“Here the Dark One’s prison is whole. Here, they drilled a hole in it, and sealed it up again.” He moved the bit of the pipe along the arc he had drawn. “Here we are. The seal’s weakening. But that doesn’t matter, of course.” The pipestem completed the circle. “When the Wheel turns back to here, back to where they drilled the hole in the first place, the Dark One’s prison has to be whole again.”

Rand suggests that perhaps that time they will drill through the patch, or even that the patch was there before the Bore was drilled. But Herid doesn’t think that’s possible, unless the Creator made the Dark One’s prison with a patch on it to begin with.

“I’m not saying the Dragon Reborn will be the one to make it whole, not in this Age necessarily anyway, but it must be so before the Third Age comes again, and enough time passed since it was made whole—an Age, at least—that no one remembers the Dark One or his prison.”

Rand asks if Herid can think of any reason to break the seals. Herid is startled by the suggestion, and remembers that he read somewhere that the seals can’t be broken. In Rand’s head, Lews Therin repeats the words “break the seals” over and over again.

Meanwhile, Egwene has been trying to find her way to Rand and has become lost in the corridors of the Sun Palace. She’s been surprised to find that the Maidens, some of which are friends, have been giving her odd looks and hurrying away when she runs into them, and the Cairhienin servants seem to see her as an Aiel woman and avoid her as well. Egwene is feeling miffed because Aviendha had basically ignored her and gone to have a private conference with Amys, Bair, and Melaine.

Egwene runs into Sorilea, who escorts Egwene to Rand’s chambers. When a stray thought of Gawyn crossed Egwene’s mind and causes her to blush, Sorilea immediately assumes that Egwene is in love and begins haranguing her about what young man has caught her fancy.

While waiting in Rand’s room Egwene encounters Niella, a gai’shain who is also Aviendha’s sister, taking away some laundry, and quizzes her about Aviendha’s intentions. Niella knows nothing, and after assuring Egwene that she intends to put off the white when her time of service is over, leaves to continue her work.

When Rand comes in, Egwene notices that he seems tired, and harder than she’s ever seen him. They snip a little at each other, as Egwene asks Rand to intercede with the Wise Ones on her behalf. She wants him to convince them to let her return to her studies in Tel’aran’rhiod, and points out that she could then carry messages from him to Elayne, and vice versa. But when Rand asks her to tell him where Elayne is, Egwene thinks of the agreement she and Elayne and Nynaeve made about him and says that she can’t, that it isn’t hers to tell.

If Aes Sedai and Wise Ones struck sparks, Aes Sedai and [Rand] would strike a conflagration. There had to be a buffer between the two, and the only buffers available were the three of them. It had to be done, but she hoped they did not get burned up doing it.

Rand makes a heartfelt plea, promising to stay away from the Aes Sedai if that’s what they want, explaining that he intends to give Elayne both the Sun Throne and the Lion Throne, that he needs her. Egwene finds herself on the point of telling him everything—then embraces saidar, which lessens the feel of his ta’veren pull enough for her to resist it. Rand angrily asks if she’s afraid of him, then tells her that she won’t get anything from him without giving something in return.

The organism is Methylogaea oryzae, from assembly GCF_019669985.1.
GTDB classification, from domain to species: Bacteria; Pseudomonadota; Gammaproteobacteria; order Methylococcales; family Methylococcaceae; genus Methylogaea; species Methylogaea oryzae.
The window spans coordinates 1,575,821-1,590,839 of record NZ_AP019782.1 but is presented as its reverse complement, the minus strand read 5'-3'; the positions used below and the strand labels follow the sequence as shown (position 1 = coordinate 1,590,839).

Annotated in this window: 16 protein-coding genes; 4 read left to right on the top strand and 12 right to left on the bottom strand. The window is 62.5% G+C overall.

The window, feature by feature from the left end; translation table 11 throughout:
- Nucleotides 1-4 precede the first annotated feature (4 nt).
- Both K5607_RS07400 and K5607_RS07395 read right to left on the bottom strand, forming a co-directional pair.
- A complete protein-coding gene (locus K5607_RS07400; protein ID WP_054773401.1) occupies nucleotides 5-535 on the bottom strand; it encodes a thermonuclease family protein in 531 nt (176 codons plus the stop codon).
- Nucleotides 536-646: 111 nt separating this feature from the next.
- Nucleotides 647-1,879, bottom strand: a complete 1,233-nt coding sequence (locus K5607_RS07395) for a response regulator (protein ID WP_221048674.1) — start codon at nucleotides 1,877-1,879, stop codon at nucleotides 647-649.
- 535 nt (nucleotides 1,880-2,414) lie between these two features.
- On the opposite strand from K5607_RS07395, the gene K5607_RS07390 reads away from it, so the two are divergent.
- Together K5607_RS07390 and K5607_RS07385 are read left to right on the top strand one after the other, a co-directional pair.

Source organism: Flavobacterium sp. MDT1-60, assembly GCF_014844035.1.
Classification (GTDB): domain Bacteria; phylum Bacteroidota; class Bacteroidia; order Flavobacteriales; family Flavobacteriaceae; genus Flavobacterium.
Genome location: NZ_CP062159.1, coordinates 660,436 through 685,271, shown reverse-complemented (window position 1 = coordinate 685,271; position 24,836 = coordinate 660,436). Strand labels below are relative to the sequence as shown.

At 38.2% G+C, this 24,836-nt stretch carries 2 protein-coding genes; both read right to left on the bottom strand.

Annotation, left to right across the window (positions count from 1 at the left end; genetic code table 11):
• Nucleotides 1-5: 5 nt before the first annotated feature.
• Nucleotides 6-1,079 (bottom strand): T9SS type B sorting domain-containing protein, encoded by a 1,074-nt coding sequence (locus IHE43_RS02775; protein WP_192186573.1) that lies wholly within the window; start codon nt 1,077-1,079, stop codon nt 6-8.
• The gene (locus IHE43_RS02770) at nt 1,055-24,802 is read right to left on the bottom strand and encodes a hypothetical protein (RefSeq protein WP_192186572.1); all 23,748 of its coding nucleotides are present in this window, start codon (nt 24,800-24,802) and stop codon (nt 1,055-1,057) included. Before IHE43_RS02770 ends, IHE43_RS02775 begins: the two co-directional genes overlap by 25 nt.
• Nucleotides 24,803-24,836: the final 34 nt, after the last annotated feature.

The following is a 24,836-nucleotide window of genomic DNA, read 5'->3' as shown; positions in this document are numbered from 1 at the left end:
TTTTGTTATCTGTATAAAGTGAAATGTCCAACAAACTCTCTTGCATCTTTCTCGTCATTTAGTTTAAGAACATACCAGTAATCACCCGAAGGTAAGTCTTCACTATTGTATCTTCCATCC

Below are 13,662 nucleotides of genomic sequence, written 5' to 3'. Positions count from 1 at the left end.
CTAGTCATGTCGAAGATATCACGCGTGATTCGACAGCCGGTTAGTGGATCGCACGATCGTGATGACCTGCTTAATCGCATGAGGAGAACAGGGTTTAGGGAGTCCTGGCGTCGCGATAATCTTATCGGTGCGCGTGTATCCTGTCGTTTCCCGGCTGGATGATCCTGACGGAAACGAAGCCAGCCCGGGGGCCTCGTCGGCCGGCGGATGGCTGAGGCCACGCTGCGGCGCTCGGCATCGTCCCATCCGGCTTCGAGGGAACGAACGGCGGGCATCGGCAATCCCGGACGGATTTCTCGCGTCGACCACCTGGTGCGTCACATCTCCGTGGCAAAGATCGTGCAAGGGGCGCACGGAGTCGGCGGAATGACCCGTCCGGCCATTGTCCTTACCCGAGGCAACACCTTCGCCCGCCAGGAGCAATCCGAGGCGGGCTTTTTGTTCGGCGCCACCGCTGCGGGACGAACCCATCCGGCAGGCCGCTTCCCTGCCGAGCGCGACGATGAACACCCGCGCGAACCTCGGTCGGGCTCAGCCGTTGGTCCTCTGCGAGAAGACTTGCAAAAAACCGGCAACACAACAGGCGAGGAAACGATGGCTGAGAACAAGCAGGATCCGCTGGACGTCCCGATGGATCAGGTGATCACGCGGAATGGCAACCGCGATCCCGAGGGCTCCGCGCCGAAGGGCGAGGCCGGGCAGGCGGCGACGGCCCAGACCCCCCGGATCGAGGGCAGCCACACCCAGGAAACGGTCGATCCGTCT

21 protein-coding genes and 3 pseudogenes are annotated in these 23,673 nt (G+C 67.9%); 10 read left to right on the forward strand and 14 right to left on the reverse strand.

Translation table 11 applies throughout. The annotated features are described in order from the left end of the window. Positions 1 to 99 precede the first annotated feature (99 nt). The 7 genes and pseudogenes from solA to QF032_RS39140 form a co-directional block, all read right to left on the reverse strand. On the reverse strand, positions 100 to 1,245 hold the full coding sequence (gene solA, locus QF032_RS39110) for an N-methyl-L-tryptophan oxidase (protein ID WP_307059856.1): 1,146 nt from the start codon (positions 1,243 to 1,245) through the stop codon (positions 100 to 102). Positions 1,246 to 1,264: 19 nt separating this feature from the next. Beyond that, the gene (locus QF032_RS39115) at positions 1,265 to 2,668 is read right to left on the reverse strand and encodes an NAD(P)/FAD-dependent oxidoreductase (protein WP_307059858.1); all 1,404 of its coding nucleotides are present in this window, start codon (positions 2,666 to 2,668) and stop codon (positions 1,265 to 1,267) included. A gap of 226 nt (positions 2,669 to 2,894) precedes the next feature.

Egwene storms off, and Rand sits for a moment quietly, pondering over how much Egwene has changed from the girl he used to know.

She had stayed as cool as any Aes Sedai, seizing saidar when she thought he was threatening her. That was what he had to remember. Whatever clothes she wore, she wanted to be Aes Sedai, and she would keep Aes Sedai secrets even after he made it clear that he needed Elayne to insure peace in two nations. He had to think of her as Aes Sedai. It was saddening.

Down in the courtyard below Rand’s rooms, Sulin receives a signal that lets her know that Rand has left his rooms again. She leaps to her feet, frustrated that this way of keeping an eye on him isn’t going to work. She is joined by two other Maidens and they begin searching for him, as Sulin vows to herself that nothing must ever happen to the only son of a Maiden to return to them. No matter what the Car’a’carn wants.

 

Ugh, the exchange between Egwene and Rand hurts my soul. I just want to grab them both by the shoulders and shake them screaming “You love each other! You’re on the same side!” If Rand and Egwene can’t find a way to understand each other and work together, I don’t see much of a chance for anyone else to bridge any gaps. I certainly understand what they’re struggling with, but you would think that their shared history would encourage them to give each other the benefit of the doubt, and least in their private thoughts. I suppose it’s the weight of Rand being the Dragon Reborn that shuts it all down—Egwene’s section acknowledges that part of her is still completely terrified by Rand, by his identity and by the fact that he is a man who can channel. And for his part, Rand has worked very hard to stamp out his instincts to trust—in this chapter we see him reminding himself over and over that Egwene is Aes Sedai, that he must remember to always think of her as Aes Sedai… and Moiraine told him not to trust any Aes Sedai.

So I guess I understand. But it’s still incredibly frustrating to watch Egwene and Rand misunderstand each other this way, especially since they have both changed in similar ways since leaving the Two Rivers. Of course, no one carries the same level of burden as Rand does. But Egwene is very aware of the ways she has to act as the Wise Ones dictate in order to get what she needs from them, and even more aware of the front she must put on as a future Aes Sedai/someone pretending to be a full sister. And yet she does not agree with everything the Wise Ones or the Aes Sedai think—so why doesn’t it occur to her that Rand might be acting the part of the Dragon Reborn, putting on a facade of arrogance or self-surety because he believes that the role demands it of him? And why isn’t she willing to allow some aspect of her personal feelings to show through? She could tell him more about why she feels unable to tell him where Elayne is. She could let him know that she’s sorry for it.